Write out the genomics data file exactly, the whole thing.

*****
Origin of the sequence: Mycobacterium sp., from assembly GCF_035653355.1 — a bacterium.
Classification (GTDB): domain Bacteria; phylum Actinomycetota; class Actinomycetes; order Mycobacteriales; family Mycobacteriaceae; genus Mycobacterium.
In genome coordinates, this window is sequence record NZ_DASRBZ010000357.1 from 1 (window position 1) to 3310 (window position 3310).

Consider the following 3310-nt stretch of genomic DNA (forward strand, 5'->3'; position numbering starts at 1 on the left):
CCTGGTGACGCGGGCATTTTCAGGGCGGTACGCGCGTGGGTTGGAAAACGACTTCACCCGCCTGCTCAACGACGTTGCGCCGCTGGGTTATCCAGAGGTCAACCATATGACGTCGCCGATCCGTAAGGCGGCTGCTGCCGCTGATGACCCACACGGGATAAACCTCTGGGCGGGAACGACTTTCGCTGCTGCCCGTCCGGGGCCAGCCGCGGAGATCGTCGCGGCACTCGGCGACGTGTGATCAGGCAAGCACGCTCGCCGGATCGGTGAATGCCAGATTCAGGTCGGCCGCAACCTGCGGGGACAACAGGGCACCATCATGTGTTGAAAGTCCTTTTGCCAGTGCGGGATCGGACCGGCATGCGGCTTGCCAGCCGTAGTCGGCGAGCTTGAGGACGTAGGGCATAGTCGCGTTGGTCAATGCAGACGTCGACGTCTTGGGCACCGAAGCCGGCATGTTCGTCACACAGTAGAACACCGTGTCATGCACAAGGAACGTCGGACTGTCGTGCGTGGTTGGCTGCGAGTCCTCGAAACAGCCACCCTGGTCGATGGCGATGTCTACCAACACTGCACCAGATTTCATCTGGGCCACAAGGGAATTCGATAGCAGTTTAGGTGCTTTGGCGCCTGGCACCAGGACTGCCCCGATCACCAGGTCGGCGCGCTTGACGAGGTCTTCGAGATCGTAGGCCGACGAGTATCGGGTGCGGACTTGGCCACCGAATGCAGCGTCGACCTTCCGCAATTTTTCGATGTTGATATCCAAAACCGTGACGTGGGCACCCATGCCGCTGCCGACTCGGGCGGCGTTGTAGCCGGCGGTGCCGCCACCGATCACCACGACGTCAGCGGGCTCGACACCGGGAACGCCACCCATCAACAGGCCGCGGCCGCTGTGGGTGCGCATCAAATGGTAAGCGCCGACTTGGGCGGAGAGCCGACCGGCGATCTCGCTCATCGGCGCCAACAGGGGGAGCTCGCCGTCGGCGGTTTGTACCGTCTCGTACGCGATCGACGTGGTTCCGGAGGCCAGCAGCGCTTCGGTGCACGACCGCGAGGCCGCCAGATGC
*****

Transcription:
Origin of the sequence: Mycobacterium sp., from assembly GCF_035653355.1 — a bacterium.
Classification (GTDB): domain Bacteria; phylum Actinomycetota; class Actinomycetes; order Mycobacteriales; family Mycobacteriaceae; genus Mycobacterium.
In genome coordinates, this window is sequence record NZ_DASRBZ010000357.1 from 1 (window position 1) to 3310 (window position 3310).

Consider the following 3310-nt stretch of genomic DNA (forward strand, 5'->3'; position numbering starts at 1 on the left):
CCTGGTGACGCGGGCATTTTCAGGGCGGTACGCGCGTGGGTTGGAAAACGACTTCACCCGCCTGCTCAACGACGTTGCGCCGCTGGGTTATCCAGAGGTCAACCATATGACGTCGCCGATCCGTAAGGCGGCTGCTGCCGCTGATGACCCACACGGGATAAACCTCTGGGCGGGAACGACTTTCGCTGCTGCCCGTCCGGGGCCAGCCGCGGAGATCGTCGCGGCACTCGGCGACGTGTGATCAGGCAAGCACGCTCGCCGGATCGGTGAATGCCAGATTCAGGTCGGCCGCAACCTGCGGGGACAACAGGGCACCATCATGTGTTGAAAGTCCTTTTGCCAGTGCGGGATCGGACCGGCATGCGGCTTGCCAGCCGTAGTCGGCGAGCTTGAGGACGTAGGGCATAGTCGCGTTGGTCAATGCAGACGTCGACGTCTTGGGCACCGAAGCCGGCATGTTCGTCACACAGTAGAACACCGTGTCATGCACAAGGAACGTCGGACTGTCGTGCGTGGTTGGCTGCGAGTCCTCGAAACAGCCACCCTGGTCGATGGCGATGTCTACCAACACTGCACCAGATTTCATCTGGGCCACAAGGGAATTCGATAGCAGTTTAGGTGCTTTGGCGCCTGGCACCAGGACTGCCCCGATCACCAGGTCGGCGCGCTTGACGAGGTCTTCGAGATCGTAGGCCGACGAGTATCGGGTGCGGACTTGGCCACCGAATGCAGCGTCGACCTTCCGCAATTTTTCGATGTTGATATCCAAAACCGTGACGTGGGCACCCATGCCGCTGCCGACTCGGGCGGCGTTGTAGCCGGCGGTGCCGCCACCGATCACCACGACGTCAGCGGGCTCGACACCGGGAACGCCACCCATCAACAGGCCGCGGCCGCTGTGGGTGCGCATCAAATGGTAAGCGCCGACTTGGGCGGAGAGCCGACCGGCGATCTCGCTCATCGGCGCCAACAGGGGGAGCTCGCCGTCGGCGGTTTGTACCGTCTCGTACGCGATCGACGTGGTTCCGGAGGCCAGCAGCGCTTCGGTGCACGACCGCGAGGCCGCCAGATGC